SEEK: Salford Environment for Expertise and Knowledge

PhD Thesis
Dec 2015

Cloud Computing Adoption by SMEs in Sub-Saharan Africa

Dahiru, A A (2015) 'Cloud Computing Adoption by SMEs in Sub-Saharan Africa'.


This research contributes to the growing body of research on cloud computing and addresses the paucity of research on cloud computing adoption, as well as information systems (IS) and information communication technologies (ICTs) adoption in sub-Saharan Africa. Through the use of a socio-technical framework, the research analyses and evaluates the factors that can influence the decision to adopt cloud computing and the effects of its adoption on development.
The methodology adopted for this research is a qualitative one with an interpretive viewpoint consisting of two major phases. A pilot exploratory study that involves the use of grounded theory was conducted in the initial phase and the development and adoption of a conceptual framework for analysis and evaluation was carried out in the second phase. Using these two approaches, the adoption of cloud computing in eighteen small and medium sized enterprises (SMEs) in Nigeria, and nine public and private enterprises in Ethiopia was investigated and analysed.
This research gauges the expectations of cloud users against their fears together with other related influences to draw important conclusions regarding the future of cloud computing usage in sub-Saharan Africa. The research presented in this thesis found that SMEs are aware of the consequences of adopting cloud hosted solutions. They also show less concern for adoption issues regarded as threats to adoption in the global north because they see cloud as providing a better option that is more secured and cheaper than locally hosted IS/ICT solutions. For instance, issues like security, privacy and trust concerns that are viewed as inhibitors in OECD member countries are playing a role in enabling the adoption of cloud hosted applications for sub-Saharan Africa SMEs. In essence the research analyses and evaluates the issues that can inhibit or enable cloud adoption by SMEs.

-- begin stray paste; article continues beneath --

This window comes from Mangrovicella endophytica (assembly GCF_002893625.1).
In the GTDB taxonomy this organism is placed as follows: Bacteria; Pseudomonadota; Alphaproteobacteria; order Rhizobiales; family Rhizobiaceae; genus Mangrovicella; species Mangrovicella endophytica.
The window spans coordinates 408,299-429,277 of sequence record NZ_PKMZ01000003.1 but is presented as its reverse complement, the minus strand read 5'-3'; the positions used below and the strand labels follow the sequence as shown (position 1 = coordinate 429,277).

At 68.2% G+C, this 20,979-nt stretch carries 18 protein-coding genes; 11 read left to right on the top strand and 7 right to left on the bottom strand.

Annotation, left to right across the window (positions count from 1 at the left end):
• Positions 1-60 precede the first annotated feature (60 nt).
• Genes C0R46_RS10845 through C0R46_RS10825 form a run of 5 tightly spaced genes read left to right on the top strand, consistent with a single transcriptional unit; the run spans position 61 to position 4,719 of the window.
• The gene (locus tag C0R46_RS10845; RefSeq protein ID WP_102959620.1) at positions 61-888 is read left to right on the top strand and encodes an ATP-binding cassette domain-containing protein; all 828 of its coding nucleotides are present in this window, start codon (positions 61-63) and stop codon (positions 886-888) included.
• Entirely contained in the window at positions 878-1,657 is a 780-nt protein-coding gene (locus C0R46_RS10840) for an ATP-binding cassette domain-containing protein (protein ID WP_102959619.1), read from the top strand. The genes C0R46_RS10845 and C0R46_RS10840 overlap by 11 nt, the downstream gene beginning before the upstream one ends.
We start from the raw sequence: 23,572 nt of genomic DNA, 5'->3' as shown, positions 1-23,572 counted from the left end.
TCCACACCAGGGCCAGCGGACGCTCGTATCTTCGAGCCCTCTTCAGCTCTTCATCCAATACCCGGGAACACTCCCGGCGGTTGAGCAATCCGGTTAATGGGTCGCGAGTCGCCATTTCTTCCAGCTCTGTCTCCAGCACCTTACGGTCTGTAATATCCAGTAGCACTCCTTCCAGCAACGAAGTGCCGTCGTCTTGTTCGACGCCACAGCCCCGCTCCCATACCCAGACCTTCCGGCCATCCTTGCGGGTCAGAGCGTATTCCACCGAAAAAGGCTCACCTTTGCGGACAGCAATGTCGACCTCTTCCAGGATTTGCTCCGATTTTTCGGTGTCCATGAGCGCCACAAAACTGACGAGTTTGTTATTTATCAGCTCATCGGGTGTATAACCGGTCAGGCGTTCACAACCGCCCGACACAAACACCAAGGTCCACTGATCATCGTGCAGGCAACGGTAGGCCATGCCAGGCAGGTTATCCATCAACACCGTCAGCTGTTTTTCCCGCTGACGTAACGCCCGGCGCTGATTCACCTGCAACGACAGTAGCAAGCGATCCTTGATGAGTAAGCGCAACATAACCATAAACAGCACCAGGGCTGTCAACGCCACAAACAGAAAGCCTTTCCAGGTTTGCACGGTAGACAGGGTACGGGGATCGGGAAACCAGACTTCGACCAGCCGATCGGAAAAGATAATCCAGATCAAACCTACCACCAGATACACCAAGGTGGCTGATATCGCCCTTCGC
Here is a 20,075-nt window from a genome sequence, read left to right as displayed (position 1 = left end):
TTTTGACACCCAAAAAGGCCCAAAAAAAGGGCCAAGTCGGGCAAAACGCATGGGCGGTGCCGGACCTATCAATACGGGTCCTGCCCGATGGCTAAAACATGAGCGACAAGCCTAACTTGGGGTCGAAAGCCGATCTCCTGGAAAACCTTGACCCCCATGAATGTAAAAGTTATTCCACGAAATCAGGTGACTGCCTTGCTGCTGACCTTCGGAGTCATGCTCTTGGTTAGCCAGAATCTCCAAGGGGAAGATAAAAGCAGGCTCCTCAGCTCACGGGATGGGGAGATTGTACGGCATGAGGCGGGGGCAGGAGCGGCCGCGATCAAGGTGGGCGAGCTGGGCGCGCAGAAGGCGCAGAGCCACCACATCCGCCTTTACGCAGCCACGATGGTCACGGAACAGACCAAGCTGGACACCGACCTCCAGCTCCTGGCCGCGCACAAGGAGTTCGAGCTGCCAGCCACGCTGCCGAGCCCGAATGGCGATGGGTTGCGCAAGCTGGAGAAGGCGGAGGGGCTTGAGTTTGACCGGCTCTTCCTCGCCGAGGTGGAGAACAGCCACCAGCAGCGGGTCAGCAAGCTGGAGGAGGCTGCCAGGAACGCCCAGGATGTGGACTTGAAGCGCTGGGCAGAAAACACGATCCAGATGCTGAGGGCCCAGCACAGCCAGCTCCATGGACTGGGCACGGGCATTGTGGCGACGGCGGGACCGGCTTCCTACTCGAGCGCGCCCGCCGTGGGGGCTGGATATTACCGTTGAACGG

This research further contributes by showing how there can be differences in what drives adoption of cloud computing by SMEs in sub-Saharan Africa. It shows that while previous research found evidence of the influence of mimetic pressures in South African firms that adopted cloud computing, no evidence of such influence was found in Nigeria or Ethiopia. It also shows that although SMEs come from different sectors, they share many of similarities in their fears and expectations.


Abubakar Dahiru


Julian Bass

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